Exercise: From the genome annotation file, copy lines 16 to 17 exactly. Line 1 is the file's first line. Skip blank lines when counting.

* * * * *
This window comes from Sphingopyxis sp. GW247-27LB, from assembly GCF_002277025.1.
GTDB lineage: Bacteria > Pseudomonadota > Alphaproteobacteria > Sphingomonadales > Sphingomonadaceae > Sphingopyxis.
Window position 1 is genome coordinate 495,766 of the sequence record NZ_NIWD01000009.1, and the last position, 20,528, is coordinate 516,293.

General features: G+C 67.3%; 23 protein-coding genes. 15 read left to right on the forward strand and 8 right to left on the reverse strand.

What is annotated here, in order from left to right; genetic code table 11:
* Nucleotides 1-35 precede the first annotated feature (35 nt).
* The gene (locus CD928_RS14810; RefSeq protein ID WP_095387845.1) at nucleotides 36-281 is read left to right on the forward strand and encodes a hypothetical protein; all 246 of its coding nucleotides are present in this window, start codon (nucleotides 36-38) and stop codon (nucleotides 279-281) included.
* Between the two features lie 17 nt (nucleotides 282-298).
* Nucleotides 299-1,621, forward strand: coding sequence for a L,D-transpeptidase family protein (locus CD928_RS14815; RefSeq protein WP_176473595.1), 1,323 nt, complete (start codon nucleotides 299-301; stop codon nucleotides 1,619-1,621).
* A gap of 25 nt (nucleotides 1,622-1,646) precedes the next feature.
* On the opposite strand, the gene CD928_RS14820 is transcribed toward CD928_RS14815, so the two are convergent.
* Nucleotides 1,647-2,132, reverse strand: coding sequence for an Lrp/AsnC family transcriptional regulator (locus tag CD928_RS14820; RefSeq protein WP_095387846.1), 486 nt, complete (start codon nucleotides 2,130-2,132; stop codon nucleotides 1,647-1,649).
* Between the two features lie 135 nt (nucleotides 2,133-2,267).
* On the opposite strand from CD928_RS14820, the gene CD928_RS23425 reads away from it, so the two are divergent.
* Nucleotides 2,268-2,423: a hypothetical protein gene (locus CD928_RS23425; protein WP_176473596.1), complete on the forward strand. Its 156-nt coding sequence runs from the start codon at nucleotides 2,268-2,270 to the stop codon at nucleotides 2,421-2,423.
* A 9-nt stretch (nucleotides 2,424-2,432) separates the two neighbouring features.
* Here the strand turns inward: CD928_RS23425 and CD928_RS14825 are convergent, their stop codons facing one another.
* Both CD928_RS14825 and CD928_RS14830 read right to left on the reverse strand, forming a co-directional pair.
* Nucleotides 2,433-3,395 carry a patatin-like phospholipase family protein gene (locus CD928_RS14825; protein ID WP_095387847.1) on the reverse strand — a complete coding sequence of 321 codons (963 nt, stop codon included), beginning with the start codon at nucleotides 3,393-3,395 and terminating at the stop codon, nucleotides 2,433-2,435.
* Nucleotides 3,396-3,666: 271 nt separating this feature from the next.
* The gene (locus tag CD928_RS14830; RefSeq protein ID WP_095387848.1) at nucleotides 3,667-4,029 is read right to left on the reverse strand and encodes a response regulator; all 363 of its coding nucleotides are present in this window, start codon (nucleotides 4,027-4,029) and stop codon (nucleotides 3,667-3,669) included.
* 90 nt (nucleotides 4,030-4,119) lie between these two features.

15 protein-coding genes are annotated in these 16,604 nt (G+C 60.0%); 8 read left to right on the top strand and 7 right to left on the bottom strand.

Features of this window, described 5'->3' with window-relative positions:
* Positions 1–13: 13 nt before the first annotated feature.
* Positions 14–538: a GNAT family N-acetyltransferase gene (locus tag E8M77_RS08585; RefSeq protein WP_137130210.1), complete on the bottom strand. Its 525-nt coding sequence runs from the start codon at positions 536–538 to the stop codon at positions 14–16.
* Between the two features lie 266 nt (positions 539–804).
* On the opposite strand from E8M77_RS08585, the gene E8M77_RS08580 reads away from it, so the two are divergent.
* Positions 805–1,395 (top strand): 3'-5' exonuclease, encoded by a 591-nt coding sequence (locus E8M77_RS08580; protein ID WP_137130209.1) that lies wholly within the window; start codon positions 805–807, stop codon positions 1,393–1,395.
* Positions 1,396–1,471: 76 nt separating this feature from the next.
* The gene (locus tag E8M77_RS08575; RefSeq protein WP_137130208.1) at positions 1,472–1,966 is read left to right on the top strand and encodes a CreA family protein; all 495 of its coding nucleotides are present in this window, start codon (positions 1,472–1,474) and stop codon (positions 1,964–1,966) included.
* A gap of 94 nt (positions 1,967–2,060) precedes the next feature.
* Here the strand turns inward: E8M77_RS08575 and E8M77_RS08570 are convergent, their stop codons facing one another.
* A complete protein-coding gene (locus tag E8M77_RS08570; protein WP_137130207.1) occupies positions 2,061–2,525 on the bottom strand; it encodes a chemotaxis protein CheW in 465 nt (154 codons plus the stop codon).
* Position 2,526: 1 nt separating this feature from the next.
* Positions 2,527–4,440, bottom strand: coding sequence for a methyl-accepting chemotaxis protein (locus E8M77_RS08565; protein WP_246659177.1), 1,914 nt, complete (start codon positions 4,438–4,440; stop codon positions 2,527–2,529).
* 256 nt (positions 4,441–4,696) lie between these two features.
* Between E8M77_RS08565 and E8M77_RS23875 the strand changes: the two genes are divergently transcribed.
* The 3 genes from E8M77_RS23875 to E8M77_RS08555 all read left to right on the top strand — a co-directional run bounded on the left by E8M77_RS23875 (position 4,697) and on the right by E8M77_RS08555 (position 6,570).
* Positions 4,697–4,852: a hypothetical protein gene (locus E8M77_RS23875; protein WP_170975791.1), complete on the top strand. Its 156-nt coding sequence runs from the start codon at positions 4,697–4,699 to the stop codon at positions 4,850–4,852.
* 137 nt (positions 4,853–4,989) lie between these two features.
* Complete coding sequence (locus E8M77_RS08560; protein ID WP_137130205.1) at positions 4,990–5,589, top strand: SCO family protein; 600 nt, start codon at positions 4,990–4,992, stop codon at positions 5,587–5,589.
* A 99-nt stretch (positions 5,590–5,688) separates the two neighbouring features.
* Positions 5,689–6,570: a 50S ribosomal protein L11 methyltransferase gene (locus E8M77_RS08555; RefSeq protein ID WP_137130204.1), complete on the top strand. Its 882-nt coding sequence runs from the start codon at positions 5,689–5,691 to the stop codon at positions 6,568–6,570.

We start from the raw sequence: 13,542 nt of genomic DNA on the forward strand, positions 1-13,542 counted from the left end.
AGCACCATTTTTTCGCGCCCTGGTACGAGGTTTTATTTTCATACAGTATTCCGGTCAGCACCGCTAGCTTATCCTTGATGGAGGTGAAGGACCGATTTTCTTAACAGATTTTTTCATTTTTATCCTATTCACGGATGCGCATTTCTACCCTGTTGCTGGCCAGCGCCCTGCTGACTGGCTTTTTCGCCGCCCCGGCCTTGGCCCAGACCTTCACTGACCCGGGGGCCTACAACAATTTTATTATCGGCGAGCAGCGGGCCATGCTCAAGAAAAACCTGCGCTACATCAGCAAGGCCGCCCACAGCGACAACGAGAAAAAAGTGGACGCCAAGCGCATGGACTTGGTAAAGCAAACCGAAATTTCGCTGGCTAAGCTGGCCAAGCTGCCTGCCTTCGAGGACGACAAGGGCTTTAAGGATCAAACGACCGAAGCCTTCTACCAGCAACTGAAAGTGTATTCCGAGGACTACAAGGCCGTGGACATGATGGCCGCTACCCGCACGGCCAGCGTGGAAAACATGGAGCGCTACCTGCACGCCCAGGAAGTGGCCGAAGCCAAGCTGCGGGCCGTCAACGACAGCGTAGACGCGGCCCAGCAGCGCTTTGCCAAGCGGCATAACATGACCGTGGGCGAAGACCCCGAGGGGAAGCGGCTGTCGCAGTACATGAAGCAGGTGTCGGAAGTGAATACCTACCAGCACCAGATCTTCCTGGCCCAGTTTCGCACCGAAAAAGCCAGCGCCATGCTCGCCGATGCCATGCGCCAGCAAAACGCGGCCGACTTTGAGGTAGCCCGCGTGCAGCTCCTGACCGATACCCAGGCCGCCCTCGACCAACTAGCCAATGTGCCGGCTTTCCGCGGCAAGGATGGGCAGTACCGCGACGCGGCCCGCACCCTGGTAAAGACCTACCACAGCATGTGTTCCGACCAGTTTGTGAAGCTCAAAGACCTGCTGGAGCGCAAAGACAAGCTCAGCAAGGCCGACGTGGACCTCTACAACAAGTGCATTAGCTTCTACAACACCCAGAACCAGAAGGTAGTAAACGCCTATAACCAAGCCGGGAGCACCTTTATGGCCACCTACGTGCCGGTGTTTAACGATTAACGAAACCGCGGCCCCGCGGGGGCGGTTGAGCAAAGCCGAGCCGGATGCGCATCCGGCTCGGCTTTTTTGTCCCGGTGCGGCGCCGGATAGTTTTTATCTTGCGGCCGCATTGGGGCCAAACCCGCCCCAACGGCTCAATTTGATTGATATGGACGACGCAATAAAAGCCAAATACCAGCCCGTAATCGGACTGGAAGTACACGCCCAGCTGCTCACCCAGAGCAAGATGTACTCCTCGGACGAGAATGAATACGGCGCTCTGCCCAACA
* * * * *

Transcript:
* A 9-nt stretch (nucleotides 2,424-2,432) separates the two neighbouring features.
* Here the strand turns inward: CD928_RS23425 and CD928_RS14825 are convergent, their stop codons facing one another.